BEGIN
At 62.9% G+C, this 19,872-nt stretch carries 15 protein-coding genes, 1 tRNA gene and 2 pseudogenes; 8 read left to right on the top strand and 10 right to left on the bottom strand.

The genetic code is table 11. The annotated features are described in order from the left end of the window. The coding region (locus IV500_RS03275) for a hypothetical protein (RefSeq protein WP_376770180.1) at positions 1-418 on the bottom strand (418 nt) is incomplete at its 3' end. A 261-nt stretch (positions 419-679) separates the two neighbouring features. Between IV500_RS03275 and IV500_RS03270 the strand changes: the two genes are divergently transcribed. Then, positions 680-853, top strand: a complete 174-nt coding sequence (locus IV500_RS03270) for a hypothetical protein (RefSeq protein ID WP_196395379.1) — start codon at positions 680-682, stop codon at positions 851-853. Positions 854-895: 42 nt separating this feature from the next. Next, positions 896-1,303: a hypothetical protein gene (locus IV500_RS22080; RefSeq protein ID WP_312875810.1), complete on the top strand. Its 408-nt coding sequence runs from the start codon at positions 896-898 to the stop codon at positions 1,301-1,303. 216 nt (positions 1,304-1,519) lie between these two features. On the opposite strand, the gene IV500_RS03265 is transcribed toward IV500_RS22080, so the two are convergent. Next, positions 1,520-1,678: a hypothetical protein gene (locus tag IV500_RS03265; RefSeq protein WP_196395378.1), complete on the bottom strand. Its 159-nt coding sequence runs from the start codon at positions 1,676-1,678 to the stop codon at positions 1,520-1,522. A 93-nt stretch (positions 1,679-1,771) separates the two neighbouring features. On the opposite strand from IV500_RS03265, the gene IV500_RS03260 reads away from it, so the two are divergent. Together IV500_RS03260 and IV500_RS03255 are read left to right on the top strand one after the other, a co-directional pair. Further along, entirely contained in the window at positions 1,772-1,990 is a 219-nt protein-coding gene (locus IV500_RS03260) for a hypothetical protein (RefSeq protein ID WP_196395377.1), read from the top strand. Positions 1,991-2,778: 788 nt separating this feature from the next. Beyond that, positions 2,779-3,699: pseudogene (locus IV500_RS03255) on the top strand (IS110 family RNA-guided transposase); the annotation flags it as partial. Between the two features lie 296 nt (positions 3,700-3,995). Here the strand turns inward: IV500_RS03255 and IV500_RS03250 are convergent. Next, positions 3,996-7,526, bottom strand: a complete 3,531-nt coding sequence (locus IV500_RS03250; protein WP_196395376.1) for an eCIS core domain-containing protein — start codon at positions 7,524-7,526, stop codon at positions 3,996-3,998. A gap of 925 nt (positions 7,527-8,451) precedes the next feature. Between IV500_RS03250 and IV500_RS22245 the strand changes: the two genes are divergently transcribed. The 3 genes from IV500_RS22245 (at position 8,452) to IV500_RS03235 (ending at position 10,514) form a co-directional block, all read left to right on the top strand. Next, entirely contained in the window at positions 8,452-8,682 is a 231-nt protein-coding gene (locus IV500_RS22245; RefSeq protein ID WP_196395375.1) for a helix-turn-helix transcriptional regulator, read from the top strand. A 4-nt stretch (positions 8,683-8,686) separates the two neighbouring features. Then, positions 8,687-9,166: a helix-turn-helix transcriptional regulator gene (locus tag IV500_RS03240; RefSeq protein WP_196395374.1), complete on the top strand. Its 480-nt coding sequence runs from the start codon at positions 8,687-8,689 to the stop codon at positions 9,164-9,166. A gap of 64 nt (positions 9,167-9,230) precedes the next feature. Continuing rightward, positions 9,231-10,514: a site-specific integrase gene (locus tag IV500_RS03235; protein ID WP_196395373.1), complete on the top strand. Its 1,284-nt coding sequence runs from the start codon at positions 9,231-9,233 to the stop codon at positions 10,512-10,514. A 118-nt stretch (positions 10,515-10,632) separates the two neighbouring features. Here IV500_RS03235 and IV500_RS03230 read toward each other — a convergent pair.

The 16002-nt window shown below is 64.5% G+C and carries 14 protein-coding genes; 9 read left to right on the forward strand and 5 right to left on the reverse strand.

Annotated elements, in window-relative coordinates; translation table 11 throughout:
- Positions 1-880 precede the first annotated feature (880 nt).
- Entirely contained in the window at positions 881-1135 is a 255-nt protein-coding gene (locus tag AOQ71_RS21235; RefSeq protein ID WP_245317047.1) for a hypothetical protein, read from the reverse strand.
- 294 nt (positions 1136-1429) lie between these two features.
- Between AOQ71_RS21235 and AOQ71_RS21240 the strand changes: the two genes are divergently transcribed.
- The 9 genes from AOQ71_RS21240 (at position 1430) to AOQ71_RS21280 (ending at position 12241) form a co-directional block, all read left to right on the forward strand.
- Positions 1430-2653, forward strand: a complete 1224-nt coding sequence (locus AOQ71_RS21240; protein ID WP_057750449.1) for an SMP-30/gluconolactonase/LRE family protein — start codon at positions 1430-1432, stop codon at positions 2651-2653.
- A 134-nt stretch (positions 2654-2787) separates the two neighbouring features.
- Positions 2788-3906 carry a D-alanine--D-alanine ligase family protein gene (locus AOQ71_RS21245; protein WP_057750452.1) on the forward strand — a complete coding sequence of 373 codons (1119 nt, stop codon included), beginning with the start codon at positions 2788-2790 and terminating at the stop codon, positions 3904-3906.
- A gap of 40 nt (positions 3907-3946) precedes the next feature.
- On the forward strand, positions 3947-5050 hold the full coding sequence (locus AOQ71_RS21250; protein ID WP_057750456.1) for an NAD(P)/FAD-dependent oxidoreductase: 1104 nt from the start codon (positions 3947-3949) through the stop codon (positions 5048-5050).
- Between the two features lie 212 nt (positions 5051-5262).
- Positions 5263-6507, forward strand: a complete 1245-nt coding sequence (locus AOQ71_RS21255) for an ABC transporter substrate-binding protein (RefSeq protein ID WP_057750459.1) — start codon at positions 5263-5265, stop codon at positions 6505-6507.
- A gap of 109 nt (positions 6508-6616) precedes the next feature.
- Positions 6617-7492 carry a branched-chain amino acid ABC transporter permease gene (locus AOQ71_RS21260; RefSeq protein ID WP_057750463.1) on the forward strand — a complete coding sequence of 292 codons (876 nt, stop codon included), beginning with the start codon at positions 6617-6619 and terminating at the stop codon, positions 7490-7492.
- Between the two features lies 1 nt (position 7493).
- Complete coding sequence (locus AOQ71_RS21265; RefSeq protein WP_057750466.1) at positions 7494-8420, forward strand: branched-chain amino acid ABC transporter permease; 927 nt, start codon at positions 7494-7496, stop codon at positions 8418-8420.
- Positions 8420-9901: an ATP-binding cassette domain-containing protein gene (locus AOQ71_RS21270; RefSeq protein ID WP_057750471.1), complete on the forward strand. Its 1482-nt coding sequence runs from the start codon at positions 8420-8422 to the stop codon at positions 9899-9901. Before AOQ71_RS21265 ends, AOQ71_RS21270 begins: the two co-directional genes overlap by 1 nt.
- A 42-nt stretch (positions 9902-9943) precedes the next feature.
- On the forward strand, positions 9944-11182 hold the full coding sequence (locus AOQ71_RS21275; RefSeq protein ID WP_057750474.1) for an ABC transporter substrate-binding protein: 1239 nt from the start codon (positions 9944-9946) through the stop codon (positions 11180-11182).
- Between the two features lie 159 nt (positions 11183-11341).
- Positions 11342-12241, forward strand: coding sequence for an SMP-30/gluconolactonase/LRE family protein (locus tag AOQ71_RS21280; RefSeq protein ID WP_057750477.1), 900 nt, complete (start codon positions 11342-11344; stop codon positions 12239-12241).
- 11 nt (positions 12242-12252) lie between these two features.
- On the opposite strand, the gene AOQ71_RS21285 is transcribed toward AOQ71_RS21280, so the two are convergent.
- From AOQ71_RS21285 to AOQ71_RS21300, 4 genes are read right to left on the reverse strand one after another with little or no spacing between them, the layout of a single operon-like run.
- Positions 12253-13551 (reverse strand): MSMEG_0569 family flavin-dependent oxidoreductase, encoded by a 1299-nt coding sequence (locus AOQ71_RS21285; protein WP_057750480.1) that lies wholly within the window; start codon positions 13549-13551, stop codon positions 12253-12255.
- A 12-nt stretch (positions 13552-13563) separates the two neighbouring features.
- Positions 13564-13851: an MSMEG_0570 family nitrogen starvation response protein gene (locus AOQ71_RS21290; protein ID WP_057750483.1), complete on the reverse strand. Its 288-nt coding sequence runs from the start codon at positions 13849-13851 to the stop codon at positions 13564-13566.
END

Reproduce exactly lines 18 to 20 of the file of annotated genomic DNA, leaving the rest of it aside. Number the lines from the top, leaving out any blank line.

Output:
- Positions 6617-7492 carry a branched-chain amino acid ABC transporter permease gene (locus AOQ71_RS21260; RefSeq protein ID WP_057750463.1) on the forward strand — a complete coding sequence of 292 codons (876 nt, stop codon included), beginning with the start codon at positions 6617-6619 and terminating at the stop codon, positions 7490-7492.
- Between the two features lies 1 nt (position 7493).
- Complete coding sequence (locus AOQ71_RS21265; RefSeq protein WP_057750466.1) at positions 7494-8420, forward strand: branched-chain amino acid ABC transporter permease; 927 nt, start codon at positions 7494-7496, stop codon at positions 8418-8420.